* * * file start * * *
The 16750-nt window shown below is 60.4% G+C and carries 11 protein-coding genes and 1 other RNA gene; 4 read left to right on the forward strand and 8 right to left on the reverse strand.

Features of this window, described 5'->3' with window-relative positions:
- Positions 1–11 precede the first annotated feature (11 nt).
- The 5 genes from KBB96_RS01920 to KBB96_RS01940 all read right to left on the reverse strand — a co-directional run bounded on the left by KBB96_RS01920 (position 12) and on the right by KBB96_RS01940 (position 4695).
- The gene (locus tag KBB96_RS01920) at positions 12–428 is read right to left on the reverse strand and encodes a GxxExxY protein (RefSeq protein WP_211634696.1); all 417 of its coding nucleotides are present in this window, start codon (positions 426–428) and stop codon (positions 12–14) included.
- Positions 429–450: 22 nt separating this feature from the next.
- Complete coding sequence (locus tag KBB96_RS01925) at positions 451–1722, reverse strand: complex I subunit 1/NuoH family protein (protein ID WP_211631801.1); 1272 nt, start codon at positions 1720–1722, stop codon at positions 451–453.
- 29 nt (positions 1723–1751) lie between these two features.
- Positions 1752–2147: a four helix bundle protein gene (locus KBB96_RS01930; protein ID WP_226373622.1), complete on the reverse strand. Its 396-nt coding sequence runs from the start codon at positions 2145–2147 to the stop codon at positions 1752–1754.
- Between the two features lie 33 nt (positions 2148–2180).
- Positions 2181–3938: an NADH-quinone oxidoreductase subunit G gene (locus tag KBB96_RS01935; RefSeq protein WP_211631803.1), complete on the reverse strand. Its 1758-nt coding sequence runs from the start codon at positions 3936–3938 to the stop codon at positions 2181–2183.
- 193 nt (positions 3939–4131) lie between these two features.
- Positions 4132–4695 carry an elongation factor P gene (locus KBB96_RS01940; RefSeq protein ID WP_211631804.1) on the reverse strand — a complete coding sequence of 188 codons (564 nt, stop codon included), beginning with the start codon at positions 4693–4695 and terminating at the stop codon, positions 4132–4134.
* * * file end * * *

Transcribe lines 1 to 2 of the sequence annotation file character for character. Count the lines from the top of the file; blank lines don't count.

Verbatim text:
The 16750-nt window shown below is 60.4% G+C and carries 11 protein-coding genes and 1 other RNA gene; 4 read left to right on the forward strand and 8 right to left on the reverse strand.

Features of this window, described 5'->3' with window-relative positions: